The EO Abs bearing the T15 idiotype, such as EO6, have the capacity to block the uptake of OxLDL by macrophages (6). Furthermore, the epitopes recognized by EO6 are present on minimally oxidized LDL found in the circulation (3). Thus, we speculate that these Abs could affect atherosclerosis both by preventing foam-cell formation and by leading to enhanced removal from plasma of such minimally oxidized LDL, preventing their deposition in the artery wall. Similarly, these Abs might also influence the disposition of apoptotic cells (7). The observation that the same Abs also bind to C-PS, by its PC epitopes, raises the fascinating possibility that pneumococcal (or other) infections, or conceivably even vaccination, could increase the titers of T15 idiotypic Abs; this in turn could impact atherogenesis, as noted above. Obviously, extensive in vivo studies will be needed to test these speculative observations.
In this discussion we have referred to oxidation-specific epitopes generated on OxLDL and apoptotic cells as “neodeterminants,” and to the T15 and EO6 Abs that recognize them as “autoantibodies.” It is a matter of conjecture whether these are truly self antigens and autoantibodies in the classical sense. Indeed, we hypothesize that many disease-associated autoantibodies are in fact directed against subtle modifications of self proteins or lipids that have not been previously recognized. For example, we demonstrated previously that some of the so-called “anti-phospholipid autoantibodies,” found in patients with anti-phospholipid Ab syndrome, in fact bound to oxidized phospholipids but not to native phospholipids (30, 31). Based on the current findings, we speculate that other B-1 cell clones that secrete natural housekeeping autoantibodies will also be found to be specific for a variety of neo-self epitopes generated by common modifications, such as other oxidation-dependent epitopes, and enzymatic and nonenzymatic glycation.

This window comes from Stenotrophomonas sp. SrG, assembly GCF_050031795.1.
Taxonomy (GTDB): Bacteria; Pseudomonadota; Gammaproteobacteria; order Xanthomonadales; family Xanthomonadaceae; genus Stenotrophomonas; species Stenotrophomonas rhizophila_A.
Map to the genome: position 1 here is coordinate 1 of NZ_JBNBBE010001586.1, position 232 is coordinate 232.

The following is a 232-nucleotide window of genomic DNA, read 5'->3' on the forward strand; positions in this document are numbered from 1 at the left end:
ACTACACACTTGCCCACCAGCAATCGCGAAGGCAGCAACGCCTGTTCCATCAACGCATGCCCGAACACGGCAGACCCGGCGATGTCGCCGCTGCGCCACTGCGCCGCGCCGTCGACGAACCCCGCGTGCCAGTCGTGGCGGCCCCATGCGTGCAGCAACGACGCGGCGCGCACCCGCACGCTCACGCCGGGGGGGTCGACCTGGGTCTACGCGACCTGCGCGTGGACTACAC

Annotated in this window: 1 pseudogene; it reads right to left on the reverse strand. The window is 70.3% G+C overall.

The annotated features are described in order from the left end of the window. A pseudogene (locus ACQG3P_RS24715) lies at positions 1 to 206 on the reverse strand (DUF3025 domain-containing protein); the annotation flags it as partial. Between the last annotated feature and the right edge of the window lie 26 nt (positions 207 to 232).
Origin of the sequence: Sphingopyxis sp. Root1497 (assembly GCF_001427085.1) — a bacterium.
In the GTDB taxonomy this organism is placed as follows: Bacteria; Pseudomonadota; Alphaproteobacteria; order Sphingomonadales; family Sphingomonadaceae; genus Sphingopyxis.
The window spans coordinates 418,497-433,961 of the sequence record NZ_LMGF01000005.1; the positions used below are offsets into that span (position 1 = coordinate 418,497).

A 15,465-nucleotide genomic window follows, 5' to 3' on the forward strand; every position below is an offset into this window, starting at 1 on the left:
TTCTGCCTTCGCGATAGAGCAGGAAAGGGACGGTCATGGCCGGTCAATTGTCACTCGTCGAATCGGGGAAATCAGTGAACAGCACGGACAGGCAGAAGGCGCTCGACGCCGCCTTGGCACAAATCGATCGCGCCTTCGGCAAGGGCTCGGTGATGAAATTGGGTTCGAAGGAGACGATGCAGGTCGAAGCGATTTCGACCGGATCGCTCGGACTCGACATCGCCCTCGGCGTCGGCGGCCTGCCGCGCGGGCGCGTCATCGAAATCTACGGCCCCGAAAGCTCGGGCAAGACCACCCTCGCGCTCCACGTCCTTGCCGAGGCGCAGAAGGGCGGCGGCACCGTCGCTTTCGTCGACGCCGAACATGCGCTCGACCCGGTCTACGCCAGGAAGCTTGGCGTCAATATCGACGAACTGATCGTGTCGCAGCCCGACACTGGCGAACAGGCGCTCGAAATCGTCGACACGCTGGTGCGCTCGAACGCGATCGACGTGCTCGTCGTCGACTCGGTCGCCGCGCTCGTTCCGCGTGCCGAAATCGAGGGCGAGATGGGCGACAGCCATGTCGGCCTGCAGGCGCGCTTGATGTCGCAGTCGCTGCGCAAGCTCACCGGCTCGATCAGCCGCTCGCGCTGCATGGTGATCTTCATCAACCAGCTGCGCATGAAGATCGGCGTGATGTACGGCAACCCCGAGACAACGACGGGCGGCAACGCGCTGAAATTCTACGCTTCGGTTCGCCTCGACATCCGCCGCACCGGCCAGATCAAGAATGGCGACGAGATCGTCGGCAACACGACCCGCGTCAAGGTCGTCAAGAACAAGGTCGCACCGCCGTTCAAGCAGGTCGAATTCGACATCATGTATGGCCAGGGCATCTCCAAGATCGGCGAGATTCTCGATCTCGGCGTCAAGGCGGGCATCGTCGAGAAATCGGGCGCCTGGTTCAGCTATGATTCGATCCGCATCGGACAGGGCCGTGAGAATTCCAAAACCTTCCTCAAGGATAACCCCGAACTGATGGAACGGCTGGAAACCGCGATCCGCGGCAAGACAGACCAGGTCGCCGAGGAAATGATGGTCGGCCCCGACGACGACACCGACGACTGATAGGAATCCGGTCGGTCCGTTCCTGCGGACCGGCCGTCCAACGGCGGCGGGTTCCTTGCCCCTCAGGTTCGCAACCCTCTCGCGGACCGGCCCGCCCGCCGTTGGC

These data suggest a new immunologic paradigm whereby immune recognition (both humoral and cell-mediated) of oxidation-specific epitopes contributes to physiologic homeostasis of apoptotic and necrotic cells, as well as senescent cells (such as erythrocytes) and lipoproteins (and similar lipid-rich membranes) that have undergone oxidative changes. This process is integral to normal physiology, because we exist in an aerobic environment. Indeed, we have recently demonstrated the presence of OxLDL even in fetal arteries (32). Furthermore, apoptosis is a normal developmental and homeostatic prerequisite. Hence, we hypothesize that neo-self oxidized phospholipids have served as an evolutionary pressure contributing to the selection of this primordial B-cell set. Under conditions of enhanced oxidative stress, as occurs in the ApoE–/– mouse with hypercholesterolemia and extensive atherosclerosis, we speculate that there is an in vivo expansion of the T15 B-1 cell set. Our data support the hypothesis that natural selection has contributed to the conservation and recurrent expression of the T15 B-cell clone during early immune development, presumably both for its housekeeping roles in health and for the advantages it provides for natural immunity from certain common infectious agents. The specific role or roles of these T15 and EO Abs in the development (or amelioration) of atherosclerosis require further elucidation.
The authors acknowledge the advice and helpful discussion of Daniel Steinberg, Edward Dennis, Peter Friedman, and Alan Stall. These studies were supported by postdoctoral research fellowships from the American Heart Association Western Affiliate (P.X. Shaw and S. Hörkkö), by a startup grant from the Stein Institute of Research on Aging (P.X. Shaw), by National Heart, Lung, and Blood Institute grants HL56989 (Specialized Center of Research in Molecular Medicine and Atherosclerosis; J.L. Witztum, principal investigator) and HL57505 (J.L. Witztum), by National Institutes of Health grant RO1 AI-40305 (G.J. Silverman), and by the Multipurpose Arthritis and Musculoskeleton Disease Center Molecular Biology Core (grant AR40770). We thank H.K. Kim, Head of the Division of Nephrology, Korea University Hospital, for generous support of M.-K. Chang.
The laboratories of Gregg J. Silverman and Joseph L. Witztum contributed equally to this work.